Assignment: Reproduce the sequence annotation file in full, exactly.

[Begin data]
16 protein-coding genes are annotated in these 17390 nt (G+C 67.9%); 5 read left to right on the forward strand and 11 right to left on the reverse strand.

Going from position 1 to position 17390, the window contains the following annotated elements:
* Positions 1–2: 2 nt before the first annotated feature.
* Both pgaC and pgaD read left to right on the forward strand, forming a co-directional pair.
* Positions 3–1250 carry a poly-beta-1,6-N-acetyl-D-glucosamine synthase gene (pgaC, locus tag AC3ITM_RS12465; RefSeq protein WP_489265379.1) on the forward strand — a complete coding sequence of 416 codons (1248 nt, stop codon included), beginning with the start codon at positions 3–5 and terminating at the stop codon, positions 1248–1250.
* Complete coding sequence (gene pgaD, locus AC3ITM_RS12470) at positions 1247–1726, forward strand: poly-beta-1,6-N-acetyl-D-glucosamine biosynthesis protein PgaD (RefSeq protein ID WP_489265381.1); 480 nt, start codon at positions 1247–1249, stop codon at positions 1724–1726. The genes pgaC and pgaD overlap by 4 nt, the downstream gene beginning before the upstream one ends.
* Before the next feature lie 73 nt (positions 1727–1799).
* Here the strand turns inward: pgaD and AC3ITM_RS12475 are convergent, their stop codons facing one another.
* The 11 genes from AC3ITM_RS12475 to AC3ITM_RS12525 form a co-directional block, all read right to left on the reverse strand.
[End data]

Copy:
16 protein-coding genes are annotated in these 17390 nt (G+C 67.9%); 5 read left to right on the forward strand and 11 right to left on the reverse strand.

Going from position 1 to position 17390, the window contains the following annotated elements:
* Positions 1–2: 2 nt before the first annotated feature.
* Both pgaC and pgaD read left to right on the forward strand, forming a co-directional pair.
* Positions 3–1250 carry a poly-beta-1,6-N-acetyl-D-glucosamine synthase gene (pgaC, locus tag AC3ITM_RS12465; RefSeq protein WP_489265379.1) on the forward strand — a complete coding sequence of 416 codons (1248 nt, stop codon included), beginning with the start codon at positions 3–5 and terminating at the stop codon, positions 1248–1250.
* Complete coding sequence (gene pgaD, locus AC3ITM_RS12470) at positions 1247–1726, forward strand: poly-beta-1,6-N-acetyl-D-glucosamine biosynthesis protein PgaD (RefSeq protein ID WP_489265381.1); 480 nt, start codon at positions 1247–1249, stop codon at positions 1724–1726. The genes pgaC and pgaD overlap by 4 nt, the downstream gene beginning before the upstream one ends.
* Before the next feature lie 73 nt (positions 1727–1799).
* Here the strand turns inward: pgaD and AC3ITM_RS12475 are convergent, their stop codons facing one another.
* The 11 genes from AC3ITM_RS12475 to AC3ITM_RS12525 form a co-directional block, all read right to left on the reverse strand.